Rodrick Miller, Invest Puerto Rico CEO announced the expansion of the organization in the U.S. states of California and New York as a strategy to maximize efforts in educating about and attracting business opportunities to the island. The entity will be hiring two full-time staff personnel to further its agenda.
Invest Puerto Rico is also in the process of selecting representation in Asia and Europe, which should be culminated by the end of the calendar year ideally. These officials will be focused on recruiting investors in the areas of financial services, professional services, and technology, explained Miller, also former president and CEO of the Detroit Economic Growth Corporation.
“The short term strategy is that we’re going to sell the incentives primarily on a lot of the stuff that is I would say is more people intensive because quite frankly it’s easy to get people in financial services and some of these other areas,” said the executive in a round table discussion with manufacturing industry leaders.
The teams will be focused on informing future prospects on Puerto Rico’s competitive value, which Miller indicates is the ability to infiltrate different markets and different cultures, as we have with Caribbean, Latino, and U.S. markets.
“For a company, that is very valuable,” said Miller.
As part of their strategy to familiarize future partners with the business opportunities in Puerto Rico, the teams will be hosting events to present compelling business cases and proposals while maintaining effective communication with Puerto Rican municipalities, island government and private sector partners, according to the duties and responsibilities section of the Business Development Director position listed on the Invest Puerto Rico website career center.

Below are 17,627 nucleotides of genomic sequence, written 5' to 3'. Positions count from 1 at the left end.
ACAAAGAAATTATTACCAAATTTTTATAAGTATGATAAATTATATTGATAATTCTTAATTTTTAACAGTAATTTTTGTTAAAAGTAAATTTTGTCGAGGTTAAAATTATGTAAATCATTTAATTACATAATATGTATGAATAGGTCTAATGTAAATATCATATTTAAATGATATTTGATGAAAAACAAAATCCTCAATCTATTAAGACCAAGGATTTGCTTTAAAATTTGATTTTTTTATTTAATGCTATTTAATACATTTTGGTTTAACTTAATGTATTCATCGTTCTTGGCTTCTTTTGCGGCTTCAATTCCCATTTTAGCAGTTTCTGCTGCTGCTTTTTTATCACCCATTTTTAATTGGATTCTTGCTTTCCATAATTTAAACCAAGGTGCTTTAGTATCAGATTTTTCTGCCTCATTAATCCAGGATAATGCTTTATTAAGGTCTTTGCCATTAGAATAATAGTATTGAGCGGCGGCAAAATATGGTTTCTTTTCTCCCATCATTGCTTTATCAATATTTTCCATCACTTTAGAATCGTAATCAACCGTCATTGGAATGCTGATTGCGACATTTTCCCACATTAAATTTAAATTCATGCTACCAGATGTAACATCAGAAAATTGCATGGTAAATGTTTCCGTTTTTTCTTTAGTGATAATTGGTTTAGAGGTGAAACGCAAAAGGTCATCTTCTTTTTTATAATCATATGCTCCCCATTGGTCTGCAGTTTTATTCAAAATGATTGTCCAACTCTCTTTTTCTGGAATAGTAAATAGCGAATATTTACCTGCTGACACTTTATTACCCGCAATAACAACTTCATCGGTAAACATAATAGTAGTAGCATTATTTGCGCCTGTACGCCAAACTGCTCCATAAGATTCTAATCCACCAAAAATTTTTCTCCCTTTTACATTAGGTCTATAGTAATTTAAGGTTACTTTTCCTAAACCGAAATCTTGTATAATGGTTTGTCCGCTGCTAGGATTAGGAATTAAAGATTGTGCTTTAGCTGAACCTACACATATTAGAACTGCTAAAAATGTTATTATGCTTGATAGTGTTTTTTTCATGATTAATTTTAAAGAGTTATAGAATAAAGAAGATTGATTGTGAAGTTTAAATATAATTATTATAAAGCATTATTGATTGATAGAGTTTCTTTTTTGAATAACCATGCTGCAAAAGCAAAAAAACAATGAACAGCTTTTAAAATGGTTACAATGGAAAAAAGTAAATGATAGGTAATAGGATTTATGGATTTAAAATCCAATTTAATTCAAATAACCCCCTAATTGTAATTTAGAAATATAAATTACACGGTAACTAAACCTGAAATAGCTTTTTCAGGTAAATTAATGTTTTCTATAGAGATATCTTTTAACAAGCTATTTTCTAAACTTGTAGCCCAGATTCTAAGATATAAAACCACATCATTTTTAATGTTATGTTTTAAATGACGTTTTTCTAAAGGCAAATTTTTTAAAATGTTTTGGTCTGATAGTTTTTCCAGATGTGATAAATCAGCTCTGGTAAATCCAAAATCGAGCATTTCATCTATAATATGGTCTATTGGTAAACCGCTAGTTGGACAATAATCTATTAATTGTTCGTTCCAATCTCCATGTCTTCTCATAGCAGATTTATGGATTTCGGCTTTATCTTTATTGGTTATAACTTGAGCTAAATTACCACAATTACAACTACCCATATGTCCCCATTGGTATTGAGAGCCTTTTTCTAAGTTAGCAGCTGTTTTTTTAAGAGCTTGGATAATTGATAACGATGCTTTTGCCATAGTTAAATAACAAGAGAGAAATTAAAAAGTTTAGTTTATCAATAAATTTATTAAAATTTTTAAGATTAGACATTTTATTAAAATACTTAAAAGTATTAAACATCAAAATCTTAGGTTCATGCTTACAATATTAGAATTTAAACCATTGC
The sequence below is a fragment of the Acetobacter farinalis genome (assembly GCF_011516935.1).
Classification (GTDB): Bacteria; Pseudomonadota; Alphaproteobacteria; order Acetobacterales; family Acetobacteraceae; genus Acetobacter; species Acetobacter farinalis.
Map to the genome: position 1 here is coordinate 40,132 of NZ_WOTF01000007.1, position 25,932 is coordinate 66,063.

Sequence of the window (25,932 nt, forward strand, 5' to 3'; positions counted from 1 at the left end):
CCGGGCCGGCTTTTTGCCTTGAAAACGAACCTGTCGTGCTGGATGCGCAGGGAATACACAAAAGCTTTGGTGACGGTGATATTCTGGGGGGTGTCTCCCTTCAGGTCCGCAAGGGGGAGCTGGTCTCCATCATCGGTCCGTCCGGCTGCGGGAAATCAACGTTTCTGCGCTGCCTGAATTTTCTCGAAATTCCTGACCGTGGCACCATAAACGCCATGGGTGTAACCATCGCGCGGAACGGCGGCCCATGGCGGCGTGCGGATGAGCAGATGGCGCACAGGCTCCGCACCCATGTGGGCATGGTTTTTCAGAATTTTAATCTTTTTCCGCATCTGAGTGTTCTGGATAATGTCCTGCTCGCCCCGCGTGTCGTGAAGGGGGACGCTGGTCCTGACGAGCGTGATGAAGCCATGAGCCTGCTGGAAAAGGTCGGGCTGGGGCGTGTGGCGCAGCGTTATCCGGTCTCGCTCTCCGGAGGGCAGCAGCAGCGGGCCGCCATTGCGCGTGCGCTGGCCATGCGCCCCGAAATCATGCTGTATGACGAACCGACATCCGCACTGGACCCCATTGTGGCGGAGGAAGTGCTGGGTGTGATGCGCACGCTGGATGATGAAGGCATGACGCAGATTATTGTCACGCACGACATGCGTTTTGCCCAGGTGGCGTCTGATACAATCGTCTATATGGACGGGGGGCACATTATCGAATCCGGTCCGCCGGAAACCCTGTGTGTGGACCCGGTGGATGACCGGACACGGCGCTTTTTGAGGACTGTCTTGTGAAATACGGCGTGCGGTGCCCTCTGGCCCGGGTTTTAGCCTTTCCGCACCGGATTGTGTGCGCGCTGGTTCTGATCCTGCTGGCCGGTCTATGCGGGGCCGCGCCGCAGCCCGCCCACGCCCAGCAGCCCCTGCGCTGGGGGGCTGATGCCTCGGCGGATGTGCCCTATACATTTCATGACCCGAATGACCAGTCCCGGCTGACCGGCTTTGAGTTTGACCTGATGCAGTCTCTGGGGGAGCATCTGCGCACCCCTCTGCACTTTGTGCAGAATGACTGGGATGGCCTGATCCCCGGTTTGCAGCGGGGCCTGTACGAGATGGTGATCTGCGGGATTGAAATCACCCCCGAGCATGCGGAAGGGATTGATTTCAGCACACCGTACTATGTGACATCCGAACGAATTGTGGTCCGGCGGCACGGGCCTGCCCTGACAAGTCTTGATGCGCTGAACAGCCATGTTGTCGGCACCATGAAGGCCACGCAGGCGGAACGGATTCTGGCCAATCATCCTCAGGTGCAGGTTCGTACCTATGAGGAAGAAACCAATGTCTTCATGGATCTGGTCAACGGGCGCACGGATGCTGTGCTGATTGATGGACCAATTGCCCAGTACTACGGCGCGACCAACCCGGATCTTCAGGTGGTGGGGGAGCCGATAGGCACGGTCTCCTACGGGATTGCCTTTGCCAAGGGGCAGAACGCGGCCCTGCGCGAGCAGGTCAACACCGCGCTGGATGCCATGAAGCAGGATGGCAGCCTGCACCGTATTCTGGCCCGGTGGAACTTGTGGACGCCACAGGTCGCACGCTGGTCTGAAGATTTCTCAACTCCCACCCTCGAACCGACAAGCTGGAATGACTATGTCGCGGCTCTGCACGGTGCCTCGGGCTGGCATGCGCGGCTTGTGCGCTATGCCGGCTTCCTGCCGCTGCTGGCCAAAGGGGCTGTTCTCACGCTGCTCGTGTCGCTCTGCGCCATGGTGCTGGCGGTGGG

While attracting investment on the manufacturing sector remains a challenge in Miller’s opinion, the business expert is convinced of the industry’s resilience in Puerto Rico.
“What we’re seeing on the manufacturing front is a much more complicated game, because as much as markets want to move away from manufacturing, nothing’s going to invest at the level of manufacturing, nothing in terms of the long-term is going to be kind of as sustainable because once you have that infrastructure on the ground, I know how on the ground from the manufacturing perspective its harder to move it,” said Miller.
While Puerto Rico offers aggressive incentives for companies to establish themselves on the island, one of the opportunities that Miller sees in economic growth in is fixing Puerto Rico’s endemic problems that cause the need for those incentives in the first place.
“We’re addressing competitive disadvantages in terms of cost of transportation, in terms of cost of energy, were addressing competitive disadvantages in terms of access to labor, access to new markets, so all of those things are competitive disadvantages; unless we invest in those things long term, those incentives are going to have to continue to go up over time,” Miller added.
Miller statement was made during a round table in preamble to the week that is dedicated to celebrating the manufacturing industry starting this Sept. 23, where industry leaders joined government representatives to plead for support.
The manufacturing industry represents a 45 percent contribution to Puerto Rico’s overall gross national income, according to Migdalia Rosado, executive director of PriMEX, a private non-profit organization that created and retained 4,891 manufacturing jobs in the 2018 fiscal year.
The leaders reiterated this industry’s permanence in generating economic activity on the island, generating more than 74,000 jobs on the island today with over 1,700 different manufacturing companies.
The group established a collective call to search for more opportunities and strategies on how this industry can see improvement in terms of government permisology, approval of labels for different products and distribution mechanisms among other issues.